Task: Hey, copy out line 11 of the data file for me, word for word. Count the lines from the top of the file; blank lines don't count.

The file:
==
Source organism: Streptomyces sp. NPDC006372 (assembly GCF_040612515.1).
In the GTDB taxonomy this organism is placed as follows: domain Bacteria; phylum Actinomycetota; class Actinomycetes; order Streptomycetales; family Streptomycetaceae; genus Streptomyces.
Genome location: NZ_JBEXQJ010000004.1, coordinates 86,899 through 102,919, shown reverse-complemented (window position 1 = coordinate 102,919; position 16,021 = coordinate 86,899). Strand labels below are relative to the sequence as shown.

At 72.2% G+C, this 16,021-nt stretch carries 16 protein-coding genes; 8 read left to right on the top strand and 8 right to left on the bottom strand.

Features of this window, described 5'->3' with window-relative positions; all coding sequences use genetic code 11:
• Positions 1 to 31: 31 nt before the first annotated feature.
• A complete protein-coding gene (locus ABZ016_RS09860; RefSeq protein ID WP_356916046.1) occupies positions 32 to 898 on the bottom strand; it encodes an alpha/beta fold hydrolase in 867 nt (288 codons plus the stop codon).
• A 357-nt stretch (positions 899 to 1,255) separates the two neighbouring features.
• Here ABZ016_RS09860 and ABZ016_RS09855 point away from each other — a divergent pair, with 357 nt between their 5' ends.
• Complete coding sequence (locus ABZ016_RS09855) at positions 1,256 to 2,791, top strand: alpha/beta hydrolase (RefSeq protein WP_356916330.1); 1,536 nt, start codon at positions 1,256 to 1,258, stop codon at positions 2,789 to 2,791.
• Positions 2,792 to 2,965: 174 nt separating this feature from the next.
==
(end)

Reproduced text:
• Positions 2,792 to 2,965: 174 nt separating this feature from the next.